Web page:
Welcome to Day 19 of How to Earn $ From Sewing and Quilting! This week we are talking about Quilting for Others, and today I’ll be answering some of the Frequently Asked Questions people have when they are thinking about starting to quilt for others.
I had a bit of a search on Google to see if there were any FAQ for people who are thinking of quilting for others already out there… but didn’t really find any. Most of the FAQ’s are for people who want to send their quilts off… but I worked out a few that I think are relevant for the quilter rather than the customer. I will be splitting them up into two days, so today is part 1.
When is the Right Time to Start Quilting for Others?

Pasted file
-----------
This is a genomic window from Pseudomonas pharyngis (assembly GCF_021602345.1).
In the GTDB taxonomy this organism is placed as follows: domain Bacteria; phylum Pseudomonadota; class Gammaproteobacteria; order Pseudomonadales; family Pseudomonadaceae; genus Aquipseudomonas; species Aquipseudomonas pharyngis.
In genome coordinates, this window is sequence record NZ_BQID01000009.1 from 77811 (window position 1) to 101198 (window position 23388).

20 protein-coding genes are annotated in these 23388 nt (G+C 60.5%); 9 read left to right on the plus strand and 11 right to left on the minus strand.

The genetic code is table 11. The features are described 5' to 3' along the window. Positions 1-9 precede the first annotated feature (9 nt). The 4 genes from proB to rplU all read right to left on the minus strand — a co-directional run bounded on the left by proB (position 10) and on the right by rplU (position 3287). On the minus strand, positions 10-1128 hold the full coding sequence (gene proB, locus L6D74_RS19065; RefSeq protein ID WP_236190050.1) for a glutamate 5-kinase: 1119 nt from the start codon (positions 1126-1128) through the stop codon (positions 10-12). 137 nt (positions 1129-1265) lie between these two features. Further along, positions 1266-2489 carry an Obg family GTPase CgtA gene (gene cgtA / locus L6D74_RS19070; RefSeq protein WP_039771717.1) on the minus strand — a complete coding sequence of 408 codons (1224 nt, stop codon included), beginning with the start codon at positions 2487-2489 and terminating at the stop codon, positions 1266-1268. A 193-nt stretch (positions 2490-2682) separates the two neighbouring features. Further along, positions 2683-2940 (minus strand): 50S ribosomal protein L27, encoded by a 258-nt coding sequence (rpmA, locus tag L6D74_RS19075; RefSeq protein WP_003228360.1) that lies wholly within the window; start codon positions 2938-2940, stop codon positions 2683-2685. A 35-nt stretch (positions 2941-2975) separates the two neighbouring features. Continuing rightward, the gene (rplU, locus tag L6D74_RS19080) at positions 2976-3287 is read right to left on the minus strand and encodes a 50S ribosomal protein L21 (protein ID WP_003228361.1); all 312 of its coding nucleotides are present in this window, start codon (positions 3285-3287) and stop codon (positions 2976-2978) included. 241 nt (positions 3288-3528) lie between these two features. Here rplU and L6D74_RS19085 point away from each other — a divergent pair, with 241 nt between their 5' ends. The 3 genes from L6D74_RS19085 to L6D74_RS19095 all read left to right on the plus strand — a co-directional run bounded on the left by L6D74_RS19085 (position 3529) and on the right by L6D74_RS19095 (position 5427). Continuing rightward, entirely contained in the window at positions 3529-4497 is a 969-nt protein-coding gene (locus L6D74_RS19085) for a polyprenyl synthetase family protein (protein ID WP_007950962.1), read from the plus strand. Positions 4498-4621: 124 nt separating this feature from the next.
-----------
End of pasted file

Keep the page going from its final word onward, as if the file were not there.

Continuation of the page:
When I first got Emmie G, I had people asking me from the start to quilt for them. I on the other hand, was nervous and wanted to have more time to practice! If it wasn’t for my lovely customers hassling me, I am sure I would have waited longer to start quilting for others.
There is the temptation to wait until you are “really good” – whatever that means! But then you will never take the plunge and quilt for others. You can practice and practice and practice… but at some stage, if you are wanting or needing to do this as a business, you need to just start.
Starting with friends is the best way in my opinion. They will forgive any mistakes you make starting out. Once you start, you will gain more confidence, and the word will start spreading. If people see the quilts you have finished for others and like them, then they will ask you to quilt for them. They have seen the quality of your work and know what to expect. You can be confident that if they are asking you to quilt for them, then they are happy with trusting you with their quilts.